Government’s ability to pull us out of a recession through increased spending was, to some degree, a major issue in recent state and federal races. Economists battle over the data. Citizens often don’t understand or care about the data, but they duke it out at the polls nonetheless.
Whichever position you take, I couldn’t help but notice an article in the Triad Business Journal on-line edition that was published, coincidentally, on Election Day (“Martin Marietta Shares Rise as Rock Sales Grow”). According to the article, Martin Marietta, one of North Carolina’s major suppliers of aggregate (stone that is used in construction), posted strong third quarter earnings because of a “6.3 percent increase in the volume of rocks, gravel and other construction aggregates sold by the company . . . .”
About 25 years ago, one of my good friends from college went to Wall Street where he worked as an analyst for the auto industry. He once explained to me that you don’t judge the industry’s health by looking at cars coming off the line. You look, instead, at the companies that supply the parts the auto companies need. Sage insight from a guy who majored in Latin and Greek.
The same principle holds for real estate growth and local land development. If Martin Marietta or Vulcan Materials or Wake Stone or other companies in the aggregate business increase their sales, it means that somebody in the growth industry is buying. Shopping center developers? Residential subdivision developers? Industrial parks?
I could only wish. The entire article was framed by this one sentence: “Increased state transportation spending drove much of the increase.”
The Business Journal then added: “Looking forward to 2011, Martin Marietta said it could not issue guidance [on income projections] until the fate of President Obama’s proposed $50 billion infrastructure-investment proposal is determined – an outcome that will be impacted by today’s midterm elections.” (Read “government spending.”)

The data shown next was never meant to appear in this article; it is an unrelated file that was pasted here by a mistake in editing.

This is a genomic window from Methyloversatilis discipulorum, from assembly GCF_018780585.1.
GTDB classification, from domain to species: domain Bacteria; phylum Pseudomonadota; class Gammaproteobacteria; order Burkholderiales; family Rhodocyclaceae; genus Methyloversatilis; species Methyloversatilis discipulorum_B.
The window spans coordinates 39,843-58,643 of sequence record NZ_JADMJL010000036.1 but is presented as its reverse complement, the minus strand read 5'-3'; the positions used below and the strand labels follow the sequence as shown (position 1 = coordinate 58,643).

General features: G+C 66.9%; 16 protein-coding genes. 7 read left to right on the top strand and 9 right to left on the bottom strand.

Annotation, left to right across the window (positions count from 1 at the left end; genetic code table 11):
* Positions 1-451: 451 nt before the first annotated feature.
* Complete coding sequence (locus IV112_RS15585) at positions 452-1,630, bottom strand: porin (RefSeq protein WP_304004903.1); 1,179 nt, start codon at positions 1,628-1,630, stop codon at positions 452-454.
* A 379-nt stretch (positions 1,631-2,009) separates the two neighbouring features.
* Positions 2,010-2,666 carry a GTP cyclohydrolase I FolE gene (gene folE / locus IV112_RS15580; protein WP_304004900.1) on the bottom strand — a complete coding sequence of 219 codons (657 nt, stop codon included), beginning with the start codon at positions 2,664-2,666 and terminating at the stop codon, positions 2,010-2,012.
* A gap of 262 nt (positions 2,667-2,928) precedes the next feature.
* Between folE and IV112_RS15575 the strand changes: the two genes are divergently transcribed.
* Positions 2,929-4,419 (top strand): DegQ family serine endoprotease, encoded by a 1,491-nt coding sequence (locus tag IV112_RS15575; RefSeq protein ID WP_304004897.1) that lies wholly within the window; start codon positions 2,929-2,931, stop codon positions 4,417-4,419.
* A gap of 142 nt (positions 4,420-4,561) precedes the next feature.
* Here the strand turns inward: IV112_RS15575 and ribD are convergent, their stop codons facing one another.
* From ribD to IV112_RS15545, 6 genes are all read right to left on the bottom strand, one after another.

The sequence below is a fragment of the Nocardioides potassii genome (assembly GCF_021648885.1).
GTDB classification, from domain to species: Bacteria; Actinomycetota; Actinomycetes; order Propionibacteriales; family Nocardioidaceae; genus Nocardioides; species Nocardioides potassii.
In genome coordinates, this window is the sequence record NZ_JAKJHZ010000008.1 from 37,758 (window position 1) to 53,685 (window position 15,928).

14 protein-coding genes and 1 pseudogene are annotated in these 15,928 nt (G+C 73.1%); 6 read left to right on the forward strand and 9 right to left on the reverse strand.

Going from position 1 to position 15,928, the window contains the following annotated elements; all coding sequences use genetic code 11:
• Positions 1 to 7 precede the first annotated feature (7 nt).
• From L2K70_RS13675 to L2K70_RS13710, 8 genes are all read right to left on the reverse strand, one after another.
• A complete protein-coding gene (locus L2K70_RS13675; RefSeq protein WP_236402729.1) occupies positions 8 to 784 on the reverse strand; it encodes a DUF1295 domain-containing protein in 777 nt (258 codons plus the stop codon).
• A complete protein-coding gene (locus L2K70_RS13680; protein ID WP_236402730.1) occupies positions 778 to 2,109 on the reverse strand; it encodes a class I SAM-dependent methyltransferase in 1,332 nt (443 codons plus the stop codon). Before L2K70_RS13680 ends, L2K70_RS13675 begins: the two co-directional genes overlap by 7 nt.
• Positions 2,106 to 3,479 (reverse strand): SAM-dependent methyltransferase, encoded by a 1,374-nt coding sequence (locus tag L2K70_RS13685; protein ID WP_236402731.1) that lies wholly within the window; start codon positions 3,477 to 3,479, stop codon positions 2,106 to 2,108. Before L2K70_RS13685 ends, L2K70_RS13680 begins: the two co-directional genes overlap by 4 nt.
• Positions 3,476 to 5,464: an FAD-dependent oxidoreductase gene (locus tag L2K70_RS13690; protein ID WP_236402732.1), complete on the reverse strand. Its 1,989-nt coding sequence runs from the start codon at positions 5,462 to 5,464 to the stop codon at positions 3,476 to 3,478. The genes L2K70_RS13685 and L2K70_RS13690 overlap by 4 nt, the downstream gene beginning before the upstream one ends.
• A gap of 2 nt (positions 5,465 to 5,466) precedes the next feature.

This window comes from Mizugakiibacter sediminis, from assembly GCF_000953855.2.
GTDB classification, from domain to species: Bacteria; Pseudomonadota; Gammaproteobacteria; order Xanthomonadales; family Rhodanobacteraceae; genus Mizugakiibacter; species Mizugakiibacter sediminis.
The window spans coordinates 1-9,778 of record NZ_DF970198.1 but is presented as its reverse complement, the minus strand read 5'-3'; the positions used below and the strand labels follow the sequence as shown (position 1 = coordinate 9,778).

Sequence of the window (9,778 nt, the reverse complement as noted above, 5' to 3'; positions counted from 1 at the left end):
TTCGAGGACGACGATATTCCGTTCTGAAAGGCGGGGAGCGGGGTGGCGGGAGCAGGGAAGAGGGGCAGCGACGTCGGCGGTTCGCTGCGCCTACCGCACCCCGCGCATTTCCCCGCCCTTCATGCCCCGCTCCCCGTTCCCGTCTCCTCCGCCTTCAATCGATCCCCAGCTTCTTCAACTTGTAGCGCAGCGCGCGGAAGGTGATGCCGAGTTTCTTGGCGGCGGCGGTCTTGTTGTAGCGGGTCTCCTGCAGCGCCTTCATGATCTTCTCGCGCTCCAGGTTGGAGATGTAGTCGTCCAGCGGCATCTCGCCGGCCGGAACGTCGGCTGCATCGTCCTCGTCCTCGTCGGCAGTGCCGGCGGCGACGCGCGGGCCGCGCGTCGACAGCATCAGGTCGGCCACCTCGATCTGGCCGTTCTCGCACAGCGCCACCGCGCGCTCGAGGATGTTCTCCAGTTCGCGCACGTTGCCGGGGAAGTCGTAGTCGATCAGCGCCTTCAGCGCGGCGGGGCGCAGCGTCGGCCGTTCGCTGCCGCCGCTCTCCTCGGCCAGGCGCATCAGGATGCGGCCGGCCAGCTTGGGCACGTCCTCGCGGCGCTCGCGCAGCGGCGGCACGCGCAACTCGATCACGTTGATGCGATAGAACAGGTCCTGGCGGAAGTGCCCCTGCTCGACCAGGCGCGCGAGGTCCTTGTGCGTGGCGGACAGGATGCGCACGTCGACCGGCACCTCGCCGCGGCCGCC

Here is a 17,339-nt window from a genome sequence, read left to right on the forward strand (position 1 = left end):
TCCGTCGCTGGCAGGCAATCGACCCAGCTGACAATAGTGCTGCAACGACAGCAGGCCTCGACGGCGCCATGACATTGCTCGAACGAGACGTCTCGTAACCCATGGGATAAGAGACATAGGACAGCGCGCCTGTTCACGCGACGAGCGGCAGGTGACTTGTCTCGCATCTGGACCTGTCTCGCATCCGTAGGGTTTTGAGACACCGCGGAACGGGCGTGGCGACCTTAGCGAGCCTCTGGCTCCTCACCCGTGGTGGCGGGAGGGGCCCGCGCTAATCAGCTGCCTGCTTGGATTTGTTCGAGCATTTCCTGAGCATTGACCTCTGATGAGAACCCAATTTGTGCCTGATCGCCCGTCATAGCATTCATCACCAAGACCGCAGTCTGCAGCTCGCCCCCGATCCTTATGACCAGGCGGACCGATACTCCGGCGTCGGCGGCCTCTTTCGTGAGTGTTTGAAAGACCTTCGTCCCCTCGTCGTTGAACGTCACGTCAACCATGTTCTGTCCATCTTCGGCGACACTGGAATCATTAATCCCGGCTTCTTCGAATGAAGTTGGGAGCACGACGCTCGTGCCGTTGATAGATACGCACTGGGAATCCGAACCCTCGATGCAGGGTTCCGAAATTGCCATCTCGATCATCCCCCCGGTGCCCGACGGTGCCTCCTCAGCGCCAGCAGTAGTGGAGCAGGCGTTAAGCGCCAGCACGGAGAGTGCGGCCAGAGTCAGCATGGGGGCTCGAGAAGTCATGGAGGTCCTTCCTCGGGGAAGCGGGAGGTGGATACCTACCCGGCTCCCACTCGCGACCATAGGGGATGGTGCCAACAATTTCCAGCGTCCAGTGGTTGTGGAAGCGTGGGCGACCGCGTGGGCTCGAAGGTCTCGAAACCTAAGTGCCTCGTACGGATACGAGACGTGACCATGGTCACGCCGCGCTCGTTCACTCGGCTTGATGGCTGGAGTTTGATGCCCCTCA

And we know what happened by end of day on November 2nd.
So . . . the question I have asked many times in this blog still remains. When do our planning boards get active again? When do planning staffs get to work on more than text amendments and road closings? When does growth return?
The answer still appears to be “not soon.” When you have the time and the patience to peer at distant horizons, economic growth does occur when public (read “government provided”) infrastructure – from roads to airports to utilities – is upgraded. But if you’re fixated on the prognosis for the next quarter’s growth, you must look at different markers. The retail industry won’t snap back until jobs and consumer spending increase on a sustained basis. New home construction won’t fully return until the inventory of new homes and lots that piled up through 2008 is absorbed and the credit markets relax.
And what happens when government spending is drastically cut? I think the answer is around the corner.
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